Monday, Nov 24, 2014
Agri Leader

Why some tomatoes get left behind


Published:

So what’s the story behind unpicked tomatoes — fields and fields of them — you might see in Florida this time of year?

I live near a few of those fields and have driven past them daily the past couple of weeks, and I just had to find out the story. The tomato plant’s fruit (yup, tomato’s a fruit, not a vegetable) looks ripe to me, although the leaves are brown. As a consumer, not a farmer, I didn’t know if my drive-by assessment was accurate.

“I have people asking me why tomato growers don’t pick certain fields. The biggest reason is they’re too small,” said Tony Jennison, production manager at West Coast Tomato in Palmetto. “From a distance, the tomatoes appear bigger than they are.”

Apparently, commercial growers will use tomato fields three or even four times within a season. The first pick yields the biggest fruit, said Jennison, but subsequent harvests yield smaller tomatoes. By the third pick or thereafter, the fruit sometimes isn’t even big enough to meet market standards.

Once a tomato field has produced its best picks, growers will kill off what’s in the field, burn the stakes, and cultivate the ground, said Jennison.

I also made contact with Reggie Brown, manager of the Florida Tomato Committee in Maitland, but who I like to think of as The Tomato Man. I see him quoted in just about all major articles on Florida tomatoes.

“There needs to be a certain number of marketable fruit to send a crew to harvest it,” said Brown. With tomato season in Florida winding down, growers may be eyeing the fields for other uses. While seeing the fields unpicked this time of year is not unusual, Brown said growers won’t let them stay that way for long. Otherwise, it’s too easy for the plants to attract disease.

Although some years you’ll see unpicked tomatoes due to excess supply, that’s not the case this year, said Brown.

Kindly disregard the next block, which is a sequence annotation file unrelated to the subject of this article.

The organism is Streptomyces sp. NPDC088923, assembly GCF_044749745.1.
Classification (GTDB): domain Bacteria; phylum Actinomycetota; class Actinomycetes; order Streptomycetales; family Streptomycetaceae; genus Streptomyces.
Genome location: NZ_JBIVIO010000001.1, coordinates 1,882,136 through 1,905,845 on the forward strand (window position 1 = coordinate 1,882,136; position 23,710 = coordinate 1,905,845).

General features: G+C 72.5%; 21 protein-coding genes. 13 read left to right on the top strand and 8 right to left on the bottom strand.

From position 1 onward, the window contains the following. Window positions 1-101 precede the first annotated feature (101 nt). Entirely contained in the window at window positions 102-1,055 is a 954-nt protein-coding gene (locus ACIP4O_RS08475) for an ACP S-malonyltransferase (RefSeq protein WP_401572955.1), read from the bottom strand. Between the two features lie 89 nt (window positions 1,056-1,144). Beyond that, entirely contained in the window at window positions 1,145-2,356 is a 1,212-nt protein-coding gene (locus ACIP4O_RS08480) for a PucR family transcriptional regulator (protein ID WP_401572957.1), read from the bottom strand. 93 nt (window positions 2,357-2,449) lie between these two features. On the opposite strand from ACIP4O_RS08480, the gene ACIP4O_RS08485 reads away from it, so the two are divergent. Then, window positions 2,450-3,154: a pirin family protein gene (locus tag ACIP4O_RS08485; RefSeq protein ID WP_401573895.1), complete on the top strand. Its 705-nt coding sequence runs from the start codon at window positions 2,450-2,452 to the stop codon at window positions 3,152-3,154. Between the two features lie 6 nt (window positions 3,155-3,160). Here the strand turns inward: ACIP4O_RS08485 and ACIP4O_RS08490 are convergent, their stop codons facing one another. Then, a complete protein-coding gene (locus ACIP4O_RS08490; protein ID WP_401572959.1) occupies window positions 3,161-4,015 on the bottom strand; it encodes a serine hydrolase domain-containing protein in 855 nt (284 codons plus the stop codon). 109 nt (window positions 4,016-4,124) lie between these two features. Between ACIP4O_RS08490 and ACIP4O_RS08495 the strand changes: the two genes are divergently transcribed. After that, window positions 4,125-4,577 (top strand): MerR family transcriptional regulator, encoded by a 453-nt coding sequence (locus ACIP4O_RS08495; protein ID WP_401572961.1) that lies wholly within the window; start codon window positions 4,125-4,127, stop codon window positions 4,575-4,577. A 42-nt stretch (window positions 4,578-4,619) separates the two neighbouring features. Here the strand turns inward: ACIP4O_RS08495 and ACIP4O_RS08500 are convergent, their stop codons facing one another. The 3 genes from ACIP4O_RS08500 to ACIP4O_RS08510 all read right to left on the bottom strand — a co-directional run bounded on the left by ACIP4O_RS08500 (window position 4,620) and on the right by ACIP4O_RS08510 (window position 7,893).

Brown also addressed the cost factor — in other words, how much growers can make from their tomatoes at a given moment. As you can imagine, availability of local tomatoes along with competition can affect cost. “There continues to be supply from the Mexican production system and greenhouse products in Canada,” said Brown.

There’s apparently a lot of thought that goes into the pricing of that tomato you’re using in tonight’s salad.

Growers in different tomato-heavy areas of the state have to coordinate when they harvest to avoid excess overlap, said Brown.

As a reminder, while we all hail Florida citrus, tomatoes don’t do too shabby, either. Florida and California lead the ranks of U.S. fresh tomato production.

You also might see smaller, non-commercial farms with unused tomatoes this time of year. The good news is that you can sometimes take advantage of that excess. For example, Hunsader Farms in Bradenton is inviting folks to come by through the end of this month to pick tomatoes for only $2 a bucket, said manager Kim Hunsader. “It’s because we have way too many tomatoes,” she said. “We always have a u-pick section, but the price is so low now, that’s why we do this.” The low-cost tomato picking takes place annually at Hundsader Farms.

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